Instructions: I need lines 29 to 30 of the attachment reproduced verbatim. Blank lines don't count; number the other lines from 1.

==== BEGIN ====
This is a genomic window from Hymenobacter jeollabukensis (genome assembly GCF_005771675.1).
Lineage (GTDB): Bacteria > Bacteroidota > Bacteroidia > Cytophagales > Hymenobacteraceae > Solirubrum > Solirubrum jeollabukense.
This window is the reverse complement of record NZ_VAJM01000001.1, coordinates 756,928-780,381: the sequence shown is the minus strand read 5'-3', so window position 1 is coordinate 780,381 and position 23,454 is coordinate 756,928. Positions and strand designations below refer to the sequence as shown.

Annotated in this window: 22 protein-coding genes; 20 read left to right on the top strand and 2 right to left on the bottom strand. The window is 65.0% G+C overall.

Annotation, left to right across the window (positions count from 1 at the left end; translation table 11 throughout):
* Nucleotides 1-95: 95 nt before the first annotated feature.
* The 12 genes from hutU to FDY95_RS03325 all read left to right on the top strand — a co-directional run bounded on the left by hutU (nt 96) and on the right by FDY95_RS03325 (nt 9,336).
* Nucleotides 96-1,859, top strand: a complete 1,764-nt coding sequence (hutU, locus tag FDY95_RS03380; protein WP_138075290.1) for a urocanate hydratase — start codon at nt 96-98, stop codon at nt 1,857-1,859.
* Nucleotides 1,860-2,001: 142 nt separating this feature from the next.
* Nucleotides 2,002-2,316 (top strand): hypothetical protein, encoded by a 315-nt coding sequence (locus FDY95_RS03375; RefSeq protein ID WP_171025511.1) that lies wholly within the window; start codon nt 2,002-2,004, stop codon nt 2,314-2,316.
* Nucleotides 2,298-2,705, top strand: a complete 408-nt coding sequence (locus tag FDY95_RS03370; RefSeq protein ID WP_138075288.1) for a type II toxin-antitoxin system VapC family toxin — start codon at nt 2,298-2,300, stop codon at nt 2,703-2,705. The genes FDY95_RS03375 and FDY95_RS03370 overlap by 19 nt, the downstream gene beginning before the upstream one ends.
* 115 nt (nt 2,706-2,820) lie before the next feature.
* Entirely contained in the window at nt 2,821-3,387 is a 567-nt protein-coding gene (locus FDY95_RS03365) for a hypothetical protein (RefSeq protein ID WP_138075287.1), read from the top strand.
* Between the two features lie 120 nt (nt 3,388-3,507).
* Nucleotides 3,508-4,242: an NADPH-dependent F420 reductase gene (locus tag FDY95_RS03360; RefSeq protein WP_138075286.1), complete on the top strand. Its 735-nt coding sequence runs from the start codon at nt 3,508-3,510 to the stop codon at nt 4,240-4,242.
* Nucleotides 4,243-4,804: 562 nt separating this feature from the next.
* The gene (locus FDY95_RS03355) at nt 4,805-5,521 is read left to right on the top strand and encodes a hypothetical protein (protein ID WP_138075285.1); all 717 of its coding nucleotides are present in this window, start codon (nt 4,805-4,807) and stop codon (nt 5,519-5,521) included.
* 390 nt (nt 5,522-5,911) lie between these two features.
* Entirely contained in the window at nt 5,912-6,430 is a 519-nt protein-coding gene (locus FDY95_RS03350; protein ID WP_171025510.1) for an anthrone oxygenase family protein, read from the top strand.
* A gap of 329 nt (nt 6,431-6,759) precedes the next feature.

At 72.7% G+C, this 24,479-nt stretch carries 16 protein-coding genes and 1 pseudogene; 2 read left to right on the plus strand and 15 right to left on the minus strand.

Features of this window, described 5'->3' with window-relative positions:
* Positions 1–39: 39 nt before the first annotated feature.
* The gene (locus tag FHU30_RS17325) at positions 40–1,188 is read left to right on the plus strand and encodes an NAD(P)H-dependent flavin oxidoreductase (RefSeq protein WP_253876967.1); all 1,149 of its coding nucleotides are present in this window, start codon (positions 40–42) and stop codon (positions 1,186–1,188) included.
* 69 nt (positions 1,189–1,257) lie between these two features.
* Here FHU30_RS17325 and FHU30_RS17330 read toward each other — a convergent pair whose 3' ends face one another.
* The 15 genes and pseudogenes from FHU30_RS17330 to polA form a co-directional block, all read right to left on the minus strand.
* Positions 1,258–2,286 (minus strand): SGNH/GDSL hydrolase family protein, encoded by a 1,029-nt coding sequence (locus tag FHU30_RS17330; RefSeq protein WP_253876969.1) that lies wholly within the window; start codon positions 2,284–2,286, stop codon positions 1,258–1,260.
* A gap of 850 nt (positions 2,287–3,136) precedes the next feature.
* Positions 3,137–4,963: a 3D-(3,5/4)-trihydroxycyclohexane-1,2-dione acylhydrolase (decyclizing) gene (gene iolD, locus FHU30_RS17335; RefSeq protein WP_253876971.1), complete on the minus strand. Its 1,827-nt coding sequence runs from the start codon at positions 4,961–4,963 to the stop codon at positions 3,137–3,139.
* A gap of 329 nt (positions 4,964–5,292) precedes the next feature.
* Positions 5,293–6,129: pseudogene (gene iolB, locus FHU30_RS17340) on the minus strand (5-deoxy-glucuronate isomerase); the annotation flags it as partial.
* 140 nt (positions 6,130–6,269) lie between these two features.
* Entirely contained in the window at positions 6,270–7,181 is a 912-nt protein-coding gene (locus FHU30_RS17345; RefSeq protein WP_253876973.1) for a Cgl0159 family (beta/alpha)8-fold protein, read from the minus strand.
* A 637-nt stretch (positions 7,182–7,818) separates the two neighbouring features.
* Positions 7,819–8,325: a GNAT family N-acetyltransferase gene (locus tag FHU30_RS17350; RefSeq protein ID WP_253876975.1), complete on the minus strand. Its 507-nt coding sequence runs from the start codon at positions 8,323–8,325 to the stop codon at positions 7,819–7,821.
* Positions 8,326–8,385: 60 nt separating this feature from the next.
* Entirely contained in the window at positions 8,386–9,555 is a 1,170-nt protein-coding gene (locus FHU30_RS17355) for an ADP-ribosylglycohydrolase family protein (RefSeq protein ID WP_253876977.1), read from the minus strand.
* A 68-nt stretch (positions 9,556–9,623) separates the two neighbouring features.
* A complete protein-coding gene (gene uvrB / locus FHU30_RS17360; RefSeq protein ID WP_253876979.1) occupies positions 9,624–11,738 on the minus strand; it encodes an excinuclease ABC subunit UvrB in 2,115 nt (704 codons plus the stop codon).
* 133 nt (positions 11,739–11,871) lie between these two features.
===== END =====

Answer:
* A gap of 850 nt (positions 2,287–3,136) precedes the next feature.
* Positions 3,137–4,963: a 3D-(3,5/4)-trihydroxycyclohexane-1,2-dione acylhydrolase (decyclizing) gene (gene iolD, locus FHU30_RS17335; RefSeq protein WP_253876971.1), complete on the minus strand. Its 1,827-nt coding sequence runs from the start codon at positions 4,961–4,963 to the stop codon at positions 3,137–3,139.